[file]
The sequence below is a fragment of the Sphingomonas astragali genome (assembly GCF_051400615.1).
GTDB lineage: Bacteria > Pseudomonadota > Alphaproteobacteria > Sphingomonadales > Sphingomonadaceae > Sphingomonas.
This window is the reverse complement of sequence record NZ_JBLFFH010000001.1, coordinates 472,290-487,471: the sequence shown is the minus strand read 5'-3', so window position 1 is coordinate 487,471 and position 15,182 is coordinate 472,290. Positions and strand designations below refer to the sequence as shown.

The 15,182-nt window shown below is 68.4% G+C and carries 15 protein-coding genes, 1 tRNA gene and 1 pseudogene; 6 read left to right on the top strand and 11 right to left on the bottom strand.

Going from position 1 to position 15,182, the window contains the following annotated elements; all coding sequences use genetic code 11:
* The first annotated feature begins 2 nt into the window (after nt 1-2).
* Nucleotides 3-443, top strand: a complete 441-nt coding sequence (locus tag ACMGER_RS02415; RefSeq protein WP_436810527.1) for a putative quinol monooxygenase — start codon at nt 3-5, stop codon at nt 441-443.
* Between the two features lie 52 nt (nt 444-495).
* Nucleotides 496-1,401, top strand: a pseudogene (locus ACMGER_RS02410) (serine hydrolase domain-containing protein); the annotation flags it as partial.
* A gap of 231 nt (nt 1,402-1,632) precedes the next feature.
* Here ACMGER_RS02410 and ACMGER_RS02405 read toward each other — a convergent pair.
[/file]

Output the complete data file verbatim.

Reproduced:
The sequence below is a fragment of the Sphingomonas astragali genome (assembly GCF_051400615.1).
GTDB lineage: Bacteria > Pseudomonadota > Alphaproteobacteria > Sphingomonadales > Sphingomonadaceae > Sphingomonas.
This window is the reverse complement of sequence record NZ_JBLFFH010000001.1, coordinates 472,290-487,471: the sequence shown is the minus strand read 5'-3', so window position 1 is coordinate 487,471 and position 15,182 is coordinate 472,290. Positions and strand designations below refer to the sequence as shown.

The 15,182-nt window shown below is 68.4% G+C and carries 15 protein-coding genes, 1 tRNA gene and 1 pseudogene; 6 read left to right on the top strand and 11 right to left on the bottom strand.

Going from position 1 to position 15,182, the window contains the following annotated elements; all coding sequences use genetic code 11:
* The first annotated feature begins 2 nt into the window (after nt 1-2).
* Nucleotides 3-443, top strand: a complete 441-nt coding sequence (locus tag ACMGER_RS02415; RefSeq protein WP_436810527.1) for a putative quinol monooxygenase — start codon at nt 3-5, stop codon at nt 441-443.
* Between the two features lie 52 nt (nt 444-495).
* Nucleotides 496-1,401, top strand: a pseudogene (locus ACMGER_RS02410) (serine hydrolase domain-containing protein); the annotation flags it as partial.
* A gap of 231 nt (nt 1,402-1,632) precedes the next feature.
* Here ACMGER_RS02410 and ACMGER_RS02405 read toward each other — a convergent pair.